What other ways may my company workplace pension scheme be set up?

If your workplace pension scheme is not set up via qualifying earnings, it will be set up as one of three tiers, which are based on either an employee’s full basic salary or pensionable earnings.   An example of the three possible tiers are provided below:

Note – Most of our clients are set up on tier two and therefore the example at the bottom of this article uses this example vs qualifying earnings:

Tier one and two are based on basic salary and may be set up via salary sacrifice or net relief at source method.  Tier three schemes are based on all pensionable earnings (i.e. earnings, commissions, bonuses and overtime etc)

What is the difference between relief at source vs salary sacrifice contributions?

Relief at source means your contributions are taken from your net pay (after your wages are taxed). Then the pension provider automatically claim tax relief for you from HM Revenue & Customs (HMRC), adding the basic tax rate of 20% to your pension contributions.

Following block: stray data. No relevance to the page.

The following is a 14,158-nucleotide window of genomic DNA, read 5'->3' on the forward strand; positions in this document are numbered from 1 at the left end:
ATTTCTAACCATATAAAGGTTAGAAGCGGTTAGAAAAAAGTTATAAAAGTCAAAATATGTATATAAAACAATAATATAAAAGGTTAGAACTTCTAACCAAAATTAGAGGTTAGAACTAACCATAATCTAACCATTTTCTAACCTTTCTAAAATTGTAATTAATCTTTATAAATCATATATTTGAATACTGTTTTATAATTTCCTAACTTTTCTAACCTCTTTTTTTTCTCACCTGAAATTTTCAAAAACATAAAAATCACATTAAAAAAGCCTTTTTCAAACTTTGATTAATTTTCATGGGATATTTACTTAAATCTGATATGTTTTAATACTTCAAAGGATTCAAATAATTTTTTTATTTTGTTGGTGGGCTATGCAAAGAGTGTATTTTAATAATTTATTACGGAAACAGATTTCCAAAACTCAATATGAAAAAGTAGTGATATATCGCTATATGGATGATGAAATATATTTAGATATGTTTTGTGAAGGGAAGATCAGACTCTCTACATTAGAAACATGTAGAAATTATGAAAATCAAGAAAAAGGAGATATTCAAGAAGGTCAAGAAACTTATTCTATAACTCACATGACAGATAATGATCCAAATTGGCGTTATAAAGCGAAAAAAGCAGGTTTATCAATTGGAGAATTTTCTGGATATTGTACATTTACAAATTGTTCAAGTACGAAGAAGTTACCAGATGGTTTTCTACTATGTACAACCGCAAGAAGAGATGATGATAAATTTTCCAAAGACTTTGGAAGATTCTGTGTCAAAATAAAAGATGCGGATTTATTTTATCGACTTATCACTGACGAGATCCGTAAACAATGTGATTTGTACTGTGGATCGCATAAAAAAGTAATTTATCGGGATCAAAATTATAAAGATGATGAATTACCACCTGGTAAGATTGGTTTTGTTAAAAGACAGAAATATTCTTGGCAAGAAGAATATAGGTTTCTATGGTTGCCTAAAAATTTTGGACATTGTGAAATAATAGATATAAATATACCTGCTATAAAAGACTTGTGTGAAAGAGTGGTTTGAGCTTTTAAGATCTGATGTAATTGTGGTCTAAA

Salary sacrifice is where an employee sacrifices part of their salary to be paid directly into the pension as a gross amount. 

What contributions can my company claim?

Perhaps the easiest way to communicate how the Coronavirus Job Retention Scheme will work in respect of company pension contribution, is to provide some examples and their corresponding implications.

EXAMPLE